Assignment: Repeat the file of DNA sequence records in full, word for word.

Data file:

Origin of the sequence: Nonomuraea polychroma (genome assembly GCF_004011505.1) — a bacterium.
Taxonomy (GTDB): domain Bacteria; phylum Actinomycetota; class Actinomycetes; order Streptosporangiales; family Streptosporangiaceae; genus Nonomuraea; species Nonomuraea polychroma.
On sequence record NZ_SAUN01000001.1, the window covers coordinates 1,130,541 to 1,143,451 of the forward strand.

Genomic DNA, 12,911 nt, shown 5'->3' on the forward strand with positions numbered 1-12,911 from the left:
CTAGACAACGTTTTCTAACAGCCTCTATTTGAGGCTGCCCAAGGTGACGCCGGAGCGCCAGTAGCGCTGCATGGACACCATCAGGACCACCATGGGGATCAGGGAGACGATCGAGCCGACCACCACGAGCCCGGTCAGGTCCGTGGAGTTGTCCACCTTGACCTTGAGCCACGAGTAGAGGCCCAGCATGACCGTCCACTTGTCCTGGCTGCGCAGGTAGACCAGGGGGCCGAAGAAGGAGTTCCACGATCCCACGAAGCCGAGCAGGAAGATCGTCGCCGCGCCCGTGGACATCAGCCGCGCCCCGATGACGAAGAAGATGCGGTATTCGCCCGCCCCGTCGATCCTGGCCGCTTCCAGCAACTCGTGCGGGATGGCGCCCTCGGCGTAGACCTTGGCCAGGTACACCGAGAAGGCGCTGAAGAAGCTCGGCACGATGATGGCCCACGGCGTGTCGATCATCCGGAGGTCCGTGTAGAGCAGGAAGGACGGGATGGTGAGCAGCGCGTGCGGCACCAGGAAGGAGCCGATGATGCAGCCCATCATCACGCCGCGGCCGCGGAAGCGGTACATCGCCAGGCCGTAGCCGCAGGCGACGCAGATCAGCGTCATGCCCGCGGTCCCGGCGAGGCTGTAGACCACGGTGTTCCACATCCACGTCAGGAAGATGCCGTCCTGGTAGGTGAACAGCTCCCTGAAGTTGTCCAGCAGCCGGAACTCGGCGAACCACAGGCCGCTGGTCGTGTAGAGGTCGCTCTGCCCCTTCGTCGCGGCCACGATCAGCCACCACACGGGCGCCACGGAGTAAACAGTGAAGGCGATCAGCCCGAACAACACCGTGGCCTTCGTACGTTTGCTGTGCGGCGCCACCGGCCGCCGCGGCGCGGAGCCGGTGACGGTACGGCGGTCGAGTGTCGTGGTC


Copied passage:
Origin of the sequence: Nonomuraea polychroma (genome assembly GCF_004011505.1) — a bacterium.
Taxonomy (GTDB): domain Bacteria; phylum Actinomycetota; class Actinomycetes; order Streptosporangiales; family Streptosporangiaceae; genus Nonomuraea; species Nonomuraea polychroma.
On sequence record NZ_SAUN01000001.1, the window covers coordinates 1,130,541 to 1,143,451 of the forward strand.

Genomic DNA, 12,911 nt, shown 5'->3' on the forward strand with positions numbered 1-12,911 from the left:
CTAGACAACGTTTTCTAACAGCCTCTATTTGAGGCTGCCCAAGGTGACGCCGGAGCGCCAGTAGCGCTGCATGGACACCATCAGGACCACCATGGGGATCAGGGAGACGATCGAGCCGACCACCACGAGCCCGGTCAGGTCCGTGGAGTTGTCCACCTTGACCTTGAGCCACGAGTAGAGGCCCAGCATGACCGTCCACTTGTCCTGGCTGCGCAGGTAGACCAGGGGGCCGAAGAAGGAGTTCCACGATCCCACGAAGCCGAGCAGGAAGATCGTCGCCGCGCCCGTGGACATCAGCCGCGCCCCGATGACGAAGAAGATGCGGTATTCGCCCGCCCCGTCGATCCTGGCCGCTTCCAGCAACTCGTGCGGGATGGCGCCCTCGGCGTAGACCTTGGCCAGGTACACCGAGAAGGCGCTGAAGAAGCTCGGCACGATGATGGCCCACGGCGTGTCGATCATCCGGAGGTCCGTGTAGAGCAGGAAGGACGGGATGGTGAGCAGCGCGTGCGGCACCAGGAAGGAGCCGATGATGCAGCCCATCATCACGCCGCGGCCGCGGAAGCGGTACATCGCCAGGCCGTAGCCGCAGGCGACGCAGATCAGCGTCATGCCCGCGGTCCCGGCGAGGCTGTAGACCACGGTGTTCCACATCCACGTCAGGAAGATGCCGTCCTGGTAGGTGAACAGCTCCCTGAAGTTGTCCAGCAGCCGGAACTCGGCGAACCACAGGCCGCTGGTCGTGTAGAGGTCGCTCTGCCCCTTCGTCGCGGCCACGATCAGCCACCACACGGGCGCCACGGAGTAAACAGTGAAGGCGATCAGCCCGAACAACACCGTGGCCTTCGTACGTTTGCTGTGCGGCGCCACCGGCCGCCGCGGCGCGGAGCCGGTGACGGTACGGCGGTCGAGTGTCGTGGTC